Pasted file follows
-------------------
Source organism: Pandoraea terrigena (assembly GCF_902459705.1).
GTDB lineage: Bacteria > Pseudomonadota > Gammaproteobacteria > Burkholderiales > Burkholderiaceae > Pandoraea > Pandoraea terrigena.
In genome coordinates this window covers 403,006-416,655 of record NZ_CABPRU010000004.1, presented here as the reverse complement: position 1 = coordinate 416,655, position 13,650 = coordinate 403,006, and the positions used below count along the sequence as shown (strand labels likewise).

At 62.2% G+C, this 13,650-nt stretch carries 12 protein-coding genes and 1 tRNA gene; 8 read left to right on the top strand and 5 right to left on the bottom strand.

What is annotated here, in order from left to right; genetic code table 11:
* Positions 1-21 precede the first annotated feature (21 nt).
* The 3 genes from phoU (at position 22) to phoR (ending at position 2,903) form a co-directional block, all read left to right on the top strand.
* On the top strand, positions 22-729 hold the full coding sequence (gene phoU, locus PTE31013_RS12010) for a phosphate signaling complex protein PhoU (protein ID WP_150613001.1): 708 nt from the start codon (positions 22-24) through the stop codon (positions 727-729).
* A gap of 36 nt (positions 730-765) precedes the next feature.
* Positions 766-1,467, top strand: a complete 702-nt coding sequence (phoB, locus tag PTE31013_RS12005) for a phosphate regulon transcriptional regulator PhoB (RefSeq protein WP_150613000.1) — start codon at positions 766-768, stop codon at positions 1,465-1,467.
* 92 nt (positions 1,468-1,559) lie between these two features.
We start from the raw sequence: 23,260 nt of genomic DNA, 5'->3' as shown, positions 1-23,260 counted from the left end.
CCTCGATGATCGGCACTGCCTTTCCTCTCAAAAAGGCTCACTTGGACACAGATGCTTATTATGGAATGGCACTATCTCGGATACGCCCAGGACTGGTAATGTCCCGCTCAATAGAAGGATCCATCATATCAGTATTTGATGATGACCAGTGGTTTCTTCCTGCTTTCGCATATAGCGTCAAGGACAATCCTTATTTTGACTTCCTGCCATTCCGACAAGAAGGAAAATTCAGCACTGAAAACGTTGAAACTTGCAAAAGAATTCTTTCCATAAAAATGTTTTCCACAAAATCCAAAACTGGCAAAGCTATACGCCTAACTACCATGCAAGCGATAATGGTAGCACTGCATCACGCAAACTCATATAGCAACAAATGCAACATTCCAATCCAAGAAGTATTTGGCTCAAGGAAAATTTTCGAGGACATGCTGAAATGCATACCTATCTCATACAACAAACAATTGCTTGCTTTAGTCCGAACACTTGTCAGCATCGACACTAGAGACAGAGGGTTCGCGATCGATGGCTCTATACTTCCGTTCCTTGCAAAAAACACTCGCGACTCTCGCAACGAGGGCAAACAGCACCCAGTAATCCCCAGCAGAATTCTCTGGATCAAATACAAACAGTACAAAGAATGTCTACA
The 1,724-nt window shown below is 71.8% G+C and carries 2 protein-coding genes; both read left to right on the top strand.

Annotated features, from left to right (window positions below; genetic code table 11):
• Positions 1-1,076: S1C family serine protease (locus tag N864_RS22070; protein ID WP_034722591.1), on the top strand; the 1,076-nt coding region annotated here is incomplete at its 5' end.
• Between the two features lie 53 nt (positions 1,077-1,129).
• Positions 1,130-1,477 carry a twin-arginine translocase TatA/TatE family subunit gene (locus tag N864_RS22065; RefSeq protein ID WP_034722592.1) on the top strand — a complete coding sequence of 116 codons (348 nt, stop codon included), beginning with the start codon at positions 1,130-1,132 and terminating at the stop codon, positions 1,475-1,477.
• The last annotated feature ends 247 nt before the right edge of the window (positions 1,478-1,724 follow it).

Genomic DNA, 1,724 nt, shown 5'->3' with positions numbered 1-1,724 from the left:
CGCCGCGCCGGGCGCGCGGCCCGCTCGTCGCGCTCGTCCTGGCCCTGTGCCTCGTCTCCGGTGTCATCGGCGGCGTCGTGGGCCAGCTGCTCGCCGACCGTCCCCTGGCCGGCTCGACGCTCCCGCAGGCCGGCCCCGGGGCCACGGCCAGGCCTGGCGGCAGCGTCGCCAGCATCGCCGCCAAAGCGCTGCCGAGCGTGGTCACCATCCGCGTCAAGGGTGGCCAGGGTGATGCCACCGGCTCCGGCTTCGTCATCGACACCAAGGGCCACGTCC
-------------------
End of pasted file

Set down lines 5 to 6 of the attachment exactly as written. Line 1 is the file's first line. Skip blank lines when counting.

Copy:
What is annotated here, in order from left to right; genetic code table 11:
* Positions 1-21 precede the first annotated feature (21 nt).